More specifically, since the Liability framework for Level 3 is still largely unconfirmed, insurance tools are not in place for this level of automation. The above challenge the development of Level 2-Autonomous Driving and Level 3 features by manufacturers. However, carmakers, including Audi and Volvo have claimed that they will be accountable for potential failures when their ADS are active.

Insurance autonomous driving

The ALKS regulation mandates vehicles to be equipped with a Data Storage System for Automated Driving — the so-called “black box” — which will record when ALKS is activated. Car manufacturers must also introduce Driver Availability Recognition Systems, which monitor seatbelt use and monitor the driver’s capability to take back control of the vehicle, including through spotting eye blinking and closure.

Among automotive industry associations, the GEAR 2030 has expressed the views that “motor insurance and product liability directives are sufficient for upcoming systems, whereas harmonisation of national liability regimes is neither needed nor feasible for the upcoming systems in 2020”.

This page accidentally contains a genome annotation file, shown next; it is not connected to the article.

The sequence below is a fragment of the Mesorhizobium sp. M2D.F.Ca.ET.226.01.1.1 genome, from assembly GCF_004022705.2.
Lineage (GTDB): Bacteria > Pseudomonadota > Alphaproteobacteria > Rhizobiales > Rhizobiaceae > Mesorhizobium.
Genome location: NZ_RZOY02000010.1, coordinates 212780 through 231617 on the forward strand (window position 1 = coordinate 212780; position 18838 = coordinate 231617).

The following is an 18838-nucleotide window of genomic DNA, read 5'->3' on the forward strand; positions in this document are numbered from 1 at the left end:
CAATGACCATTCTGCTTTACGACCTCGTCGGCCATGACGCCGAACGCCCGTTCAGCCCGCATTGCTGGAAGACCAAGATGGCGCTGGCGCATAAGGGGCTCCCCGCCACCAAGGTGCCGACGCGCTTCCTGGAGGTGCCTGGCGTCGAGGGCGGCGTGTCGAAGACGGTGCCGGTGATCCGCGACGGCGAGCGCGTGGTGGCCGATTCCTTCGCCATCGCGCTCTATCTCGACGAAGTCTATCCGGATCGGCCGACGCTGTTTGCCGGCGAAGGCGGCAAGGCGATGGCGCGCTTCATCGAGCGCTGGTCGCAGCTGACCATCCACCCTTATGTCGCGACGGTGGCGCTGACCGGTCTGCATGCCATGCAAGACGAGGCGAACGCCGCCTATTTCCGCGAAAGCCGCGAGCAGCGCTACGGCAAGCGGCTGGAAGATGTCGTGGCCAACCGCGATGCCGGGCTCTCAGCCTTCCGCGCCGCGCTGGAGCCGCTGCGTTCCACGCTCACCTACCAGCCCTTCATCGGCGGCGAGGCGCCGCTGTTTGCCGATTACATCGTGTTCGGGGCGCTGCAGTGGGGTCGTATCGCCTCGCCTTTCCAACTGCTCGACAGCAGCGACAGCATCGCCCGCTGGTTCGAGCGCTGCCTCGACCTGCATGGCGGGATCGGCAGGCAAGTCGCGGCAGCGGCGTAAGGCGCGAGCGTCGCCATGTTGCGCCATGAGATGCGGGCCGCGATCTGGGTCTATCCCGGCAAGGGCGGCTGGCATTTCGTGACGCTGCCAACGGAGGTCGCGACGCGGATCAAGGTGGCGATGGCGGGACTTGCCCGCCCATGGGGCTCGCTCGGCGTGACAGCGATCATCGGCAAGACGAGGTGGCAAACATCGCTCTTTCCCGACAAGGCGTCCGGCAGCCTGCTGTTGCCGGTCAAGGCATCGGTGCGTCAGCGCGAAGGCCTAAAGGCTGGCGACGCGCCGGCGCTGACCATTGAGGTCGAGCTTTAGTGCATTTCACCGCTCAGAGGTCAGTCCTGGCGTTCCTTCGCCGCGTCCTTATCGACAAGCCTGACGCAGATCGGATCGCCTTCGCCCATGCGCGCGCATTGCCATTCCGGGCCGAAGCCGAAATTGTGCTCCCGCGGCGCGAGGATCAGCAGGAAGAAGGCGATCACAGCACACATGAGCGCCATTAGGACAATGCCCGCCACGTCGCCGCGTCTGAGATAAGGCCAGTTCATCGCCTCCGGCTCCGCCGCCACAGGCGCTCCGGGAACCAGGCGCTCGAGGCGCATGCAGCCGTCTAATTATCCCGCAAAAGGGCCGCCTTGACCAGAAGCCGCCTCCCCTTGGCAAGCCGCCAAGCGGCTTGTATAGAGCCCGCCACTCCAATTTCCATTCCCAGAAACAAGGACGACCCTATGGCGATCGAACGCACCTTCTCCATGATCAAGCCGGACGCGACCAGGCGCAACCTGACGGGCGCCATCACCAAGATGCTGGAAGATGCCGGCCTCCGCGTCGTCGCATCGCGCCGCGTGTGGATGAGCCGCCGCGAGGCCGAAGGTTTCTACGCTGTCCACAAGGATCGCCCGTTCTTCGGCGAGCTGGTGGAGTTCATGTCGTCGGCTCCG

We see the need for adequate education of drivers, from both carmakers as well as rating associations such as the NCAP to help them understand their legal requirements and avoid consumer confusion over driver responsibilities or even misuse resulting from “mode confusion”.

3. Automotive Cyber Security becoming mandatory

Automotive Cyber Security

Over the next decade, as transportation progresses from Connected and Partially-Automated to Highly and Fully-automated, Smart and Shared Mobility, the addition of new sensors and ECUs, new architecture, more Connected devices and V2X will significantly enlarge the vehicle ‘’attack surface”. Identifying, mitigating and responding to cyber threats will not only be paramount for physical road and vehicle safety but also a prerequisite for the transition towards self-driving cars.